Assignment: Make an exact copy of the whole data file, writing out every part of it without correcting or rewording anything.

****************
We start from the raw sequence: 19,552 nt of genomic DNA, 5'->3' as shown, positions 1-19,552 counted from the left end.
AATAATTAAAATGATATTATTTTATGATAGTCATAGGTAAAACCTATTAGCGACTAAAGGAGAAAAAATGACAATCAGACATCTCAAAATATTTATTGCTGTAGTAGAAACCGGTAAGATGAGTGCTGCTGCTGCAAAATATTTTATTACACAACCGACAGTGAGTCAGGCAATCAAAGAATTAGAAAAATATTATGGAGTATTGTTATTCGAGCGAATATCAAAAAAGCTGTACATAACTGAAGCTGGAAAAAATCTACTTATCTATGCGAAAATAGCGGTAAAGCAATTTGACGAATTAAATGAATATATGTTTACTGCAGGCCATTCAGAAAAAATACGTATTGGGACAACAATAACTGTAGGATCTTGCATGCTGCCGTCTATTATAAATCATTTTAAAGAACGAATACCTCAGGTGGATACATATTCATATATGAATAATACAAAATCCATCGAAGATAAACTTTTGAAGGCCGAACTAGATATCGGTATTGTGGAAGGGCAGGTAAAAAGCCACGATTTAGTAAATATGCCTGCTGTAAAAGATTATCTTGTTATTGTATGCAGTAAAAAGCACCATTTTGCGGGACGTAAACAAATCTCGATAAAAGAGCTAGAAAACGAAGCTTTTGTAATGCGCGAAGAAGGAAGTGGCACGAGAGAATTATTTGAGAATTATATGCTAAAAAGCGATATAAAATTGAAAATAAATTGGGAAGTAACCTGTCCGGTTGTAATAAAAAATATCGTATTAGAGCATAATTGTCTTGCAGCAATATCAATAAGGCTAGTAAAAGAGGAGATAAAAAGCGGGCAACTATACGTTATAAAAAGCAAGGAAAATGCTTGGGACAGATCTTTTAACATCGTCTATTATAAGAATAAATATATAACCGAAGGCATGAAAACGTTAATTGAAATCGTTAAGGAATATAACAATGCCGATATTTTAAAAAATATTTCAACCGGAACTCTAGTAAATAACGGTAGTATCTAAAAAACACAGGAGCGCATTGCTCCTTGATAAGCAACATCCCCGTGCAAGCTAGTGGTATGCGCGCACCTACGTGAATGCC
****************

We start from the raw sequence: 19,552 nt of genomic DNA, 5'->3' as shown, positions 1-19,552 counted from the left end.
AATAATTAAAATGATATTATTTTATGATAGTCATAGGTAAAACCTATTAGCGACTAAAGGAGAAAAAATGACAATCAGACATCTCAAAATATTTATTGCTGTAGTAGAAACCGGTAAGATGAGTGCTGCTGCTGCAAAATATTTTATTACACAACCGACAGTGAGTCAGGCAATCAAAGAATTAGAAAAATATTATGGAGTATTGTTATTCGAGCGAATATCAAAAAAGCTGTACATAACTGAAGCTGGAAAAAATCTACTTATCTATGCGAAAATAGCGGTAAAGCAATTTGACGAATTAAATGAATATATGTTTACTGCAGGCCATTCAGAAAAAATACGTATTGGGACAACAATAACTGTAGGATCTTGCATGCTGCCGTCTATTATAAATCATTTTAAAGAACGAATACCTCAGGTGGATACATATTCATATATGAATAATACAAAATCCATCGAAGATAAACTTTTGAAGGCCGAACTAGATATCGGTATTGTGGAAGGGCAGGTAAAAAGCCACGATTTAGTAAATATGCCTGCTGTAAAAGATTATCTTGTTATTGTATGCAGTAAAAAGCACCATTTTGCGGGACGTAAACAAATCTCGATAAAAGAGCTAGAAAACGAAGCTTTTGTAATGCGCGAAGAAGGAAGTGGCACGAGAGAATTATTTGAGAATTATATGCTAAAAAGCGATATAAAATTGAAAATAAATTGGGAAGTAACCTGTCCGGTTGTAATAAAAAATATCGTATTAGAGCATAATTGTCTTGCAGCAATATCAATAAGGCTAGTAAAAGAGGAGATAAAAAGCGGGCAACTATACGTTATAAAAAGCAAGGAAAATGCTTGGGACAGATCTTTTAACATCGTCTATTATAAGAATAAATATATAACCGAAGGCATGAAAACGTTAATTGAAATCGTTAAGGAATATAACAATGCCGATATTTTAAAAAATATTTCAACCGGAACTCTAGTAAATAACGGTAGTATCTAAAAAACACAGGAGCGCATTGCTCCTTGATAAGCAACATCCCCGTGCAAGCTAGTGGTATGCGCGCACCTACGTGAATGCC